Adventurous tastebuds hit us again and we sought this, oh! so hard to find Himalayan Nepalese Cuisine place. We give you some adventure to find Julian, the handsome son of the owner. It turns out, this is the same kitchen of the former Half and Half.
We have been on some adventure trying out the Biryani dishes of the different kitchens that prepare this. Pakistani and Indian restaurants have had this dish presented in many ways and it has been quite a gastronomic experience.
We begin the meal with the sweet lassi. This is a cold yogurt drink presented with a sprinkle of cardamom on the froth which gives it a final gritty spice experience. The sweetness is mellow with a sour twist of lemon. I guess the versatility of yogurt with all the flavors gives it this twist of sorts. But the wonderful thing about yogurt is that it is the best antidote to the chili that is common in East Asian food.
Vegetable pakora is a meal starter that has mashed potatoes and chopped fresh vegetables that are deep fried in patties and served with mint chutney. We had set our eyes on the paneer pakora with cottage cheese but it wasn’t available. The mint chutney dip was a good flavor to perk it up with the addition of cilantro.
Buffalo wings is an appetizer in the menu. This is given a different artistic presentation by putting the wings neatly side by side with a sprinkle of fresh sesame seeds. The crispy glazed wings are not the familiar sort but chili in their own definition. This is best with some cold beer, which is not in the menu. The tenderness of the meat inside the crispy glazed skin is delightful.
Mixed chow mein has egg noodles that are different from other noodles used in dishes hereabouts. But Julian says that the difference of their noodle dishes is that it is eaten with tomato catsup, this particular mixed chow mein.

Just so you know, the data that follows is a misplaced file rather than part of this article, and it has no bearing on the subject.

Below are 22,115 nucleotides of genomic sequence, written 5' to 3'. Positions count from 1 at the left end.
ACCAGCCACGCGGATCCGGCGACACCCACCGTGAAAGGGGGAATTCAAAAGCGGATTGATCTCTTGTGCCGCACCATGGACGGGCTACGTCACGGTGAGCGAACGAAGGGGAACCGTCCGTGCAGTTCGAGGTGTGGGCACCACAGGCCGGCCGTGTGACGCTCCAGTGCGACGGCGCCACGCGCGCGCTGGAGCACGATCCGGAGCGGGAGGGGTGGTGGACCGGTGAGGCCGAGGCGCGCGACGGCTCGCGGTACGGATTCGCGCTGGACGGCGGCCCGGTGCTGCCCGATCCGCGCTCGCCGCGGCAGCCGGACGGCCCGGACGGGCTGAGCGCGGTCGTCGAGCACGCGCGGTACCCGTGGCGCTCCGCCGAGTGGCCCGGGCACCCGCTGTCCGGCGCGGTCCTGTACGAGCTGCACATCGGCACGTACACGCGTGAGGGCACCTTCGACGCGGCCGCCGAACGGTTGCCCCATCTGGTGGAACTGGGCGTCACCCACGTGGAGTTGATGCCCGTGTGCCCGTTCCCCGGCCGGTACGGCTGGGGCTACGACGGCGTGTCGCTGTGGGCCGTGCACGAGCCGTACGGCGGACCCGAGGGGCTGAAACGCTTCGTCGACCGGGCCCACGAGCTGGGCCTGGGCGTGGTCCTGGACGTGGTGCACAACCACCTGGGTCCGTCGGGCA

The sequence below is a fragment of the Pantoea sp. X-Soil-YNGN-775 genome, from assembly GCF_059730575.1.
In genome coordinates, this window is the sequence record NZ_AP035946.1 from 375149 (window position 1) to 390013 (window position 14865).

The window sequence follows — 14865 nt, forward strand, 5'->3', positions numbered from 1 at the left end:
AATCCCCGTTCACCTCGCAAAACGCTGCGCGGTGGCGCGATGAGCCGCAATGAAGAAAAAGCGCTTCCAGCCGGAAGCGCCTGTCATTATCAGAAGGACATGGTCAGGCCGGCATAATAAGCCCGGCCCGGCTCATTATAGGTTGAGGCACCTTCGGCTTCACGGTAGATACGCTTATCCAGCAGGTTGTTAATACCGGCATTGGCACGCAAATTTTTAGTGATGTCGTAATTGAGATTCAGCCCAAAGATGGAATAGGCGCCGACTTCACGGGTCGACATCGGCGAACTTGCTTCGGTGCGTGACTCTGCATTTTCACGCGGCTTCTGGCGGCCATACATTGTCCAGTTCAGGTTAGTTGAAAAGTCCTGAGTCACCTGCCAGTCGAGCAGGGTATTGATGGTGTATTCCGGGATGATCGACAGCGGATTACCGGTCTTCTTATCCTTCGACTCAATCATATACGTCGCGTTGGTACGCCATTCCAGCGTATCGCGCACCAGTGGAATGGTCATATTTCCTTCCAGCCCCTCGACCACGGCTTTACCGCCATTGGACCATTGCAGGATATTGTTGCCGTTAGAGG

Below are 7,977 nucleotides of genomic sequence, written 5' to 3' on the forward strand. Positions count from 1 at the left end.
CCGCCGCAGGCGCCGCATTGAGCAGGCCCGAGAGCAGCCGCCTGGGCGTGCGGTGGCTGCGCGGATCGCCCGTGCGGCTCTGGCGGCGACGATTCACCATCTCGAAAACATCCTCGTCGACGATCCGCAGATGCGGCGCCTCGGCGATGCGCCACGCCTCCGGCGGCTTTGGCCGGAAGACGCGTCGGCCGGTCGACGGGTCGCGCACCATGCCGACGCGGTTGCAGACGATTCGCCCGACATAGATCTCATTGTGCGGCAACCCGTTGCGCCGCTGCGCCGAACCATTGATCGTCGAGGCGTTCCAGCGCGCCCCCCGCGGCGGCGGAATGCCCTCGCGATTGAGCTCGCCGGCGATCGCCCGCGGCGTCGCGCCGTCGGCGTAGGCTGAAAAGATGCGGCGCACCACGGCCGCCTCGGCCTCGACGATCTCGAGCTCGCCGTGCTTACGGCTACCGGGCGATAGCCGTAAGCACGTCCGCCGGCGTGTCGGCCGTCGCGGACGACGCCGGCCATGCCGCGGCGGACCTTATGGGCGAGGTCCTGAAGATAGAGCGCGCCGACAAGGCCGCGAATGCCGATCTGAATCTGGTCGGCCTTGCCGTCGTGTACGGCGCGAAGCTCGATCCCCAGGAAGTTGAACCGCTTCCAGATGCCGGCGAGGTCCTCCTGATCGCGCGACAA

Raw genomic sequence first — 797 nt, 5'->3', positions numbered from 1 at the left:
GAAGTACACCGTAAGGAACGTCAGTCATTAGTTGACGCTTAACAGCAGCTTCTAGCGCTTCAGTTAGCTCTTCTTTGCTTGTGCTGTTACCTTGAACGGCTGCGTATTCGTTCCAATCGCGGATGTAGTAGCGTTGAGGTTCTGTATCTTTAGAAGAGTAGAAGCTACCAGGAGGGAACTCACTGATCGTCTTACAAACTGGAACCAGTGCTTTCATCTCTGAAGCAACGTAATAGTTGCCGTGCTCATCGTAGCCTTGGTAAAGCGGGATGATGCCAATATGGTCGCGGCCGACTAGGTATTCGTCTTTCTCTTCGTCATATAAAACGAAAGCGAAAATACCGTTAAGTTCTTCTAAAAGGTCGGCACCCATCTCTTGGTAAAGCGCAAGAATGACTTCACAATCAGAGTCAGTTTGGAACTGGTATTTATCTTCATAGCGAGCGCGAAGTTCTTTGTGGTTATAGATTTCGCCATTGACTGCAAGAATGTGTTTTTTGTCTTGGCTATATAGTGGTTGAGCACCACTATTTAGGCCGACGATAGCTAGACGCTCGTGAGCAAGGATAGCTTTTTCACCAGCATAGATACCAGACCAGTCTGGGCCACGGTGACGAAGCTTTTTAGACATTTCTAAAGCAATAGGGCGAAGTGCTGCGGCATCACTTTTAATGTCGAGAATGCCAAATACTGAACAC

Indeed, the common vegetables sauteed with the noodles is topped with thin strips of scrambled eggs, so it seemed, and garnished with green onions then drizzled with some of the catsup was a change. The meat in the dish come in tender bite sizes and it is such a savory edition compared to the starchy counterparts in Asian restos. This has more meat and vegetables than the noodles.
Comes now the mutton biryani. Lamb meat that is between one year and 20 months old is called mutton and less than that is called spring lamb. The meat in this biryani dish was simmered in delicious salty spices that also become the gravy. Tender and tasty it is placed on top of long grains of biryani rice and in orange and yellow tinges. The rice must have been cooked with turmeric and another herb to come up with this beautiful carrot and lemon colored fluffy rice. There is a sauce that is served with the dish that has garlic and cilantro that makes the mouthful of the rice and meat a creamy edition. The boiled egg is a nice dry texture that comes with this. The spice is tempered for the regular eaters like me. To those who are biryani fans, youmust try this version.
The best of our ignorance saw us order the buttered roti that is meant to pair off with the saucy curry or masala dishes. These are used to wipe off every tasty bit of goodness off the plate. There’s always amisadventure somewhere.
For those who have not experienced Nepali food and want to try it as a group, there are group meals to give you a nice combination of the typical meal. For a group of four, there is a combination of parale mushrooms, vegetarian Mo:Mo, mixed chow mein, chicken curry double, 4 steamed rice or 2 plain roti. This comes with iced tea or cucumber lemonade.
For the single adventurer, there is the royal thali meal that comes with the traditional meat, vegetable curry, yellow moong dal, potato salad, spinach, sweet yogurt, served with rice or plain roti. This is a choice of chicken, mutton or vegetarian thali. A full meal with soup, meat, vegetables, in the spices of Nepal.
My fondest memory of something Nepali is from Jim Ward who espoused the happiness day, the philosophy that he brought in his “Bliss Café” once upon a time. If we indeed include this in our daily pursuits, how can we not be happy. This is why he said the gross domestic product of Nepal is happiness. Indeed, how can we go wrong if we live and breathe happiness.
Enjoy the culture through the food and the ambience of Himalayan Nepalese cuisine.
The art and the minerals on display in the 10-seater apartment turned restaurant seem to promise that they may relocate after these days of quarantine. Take out is the better deal.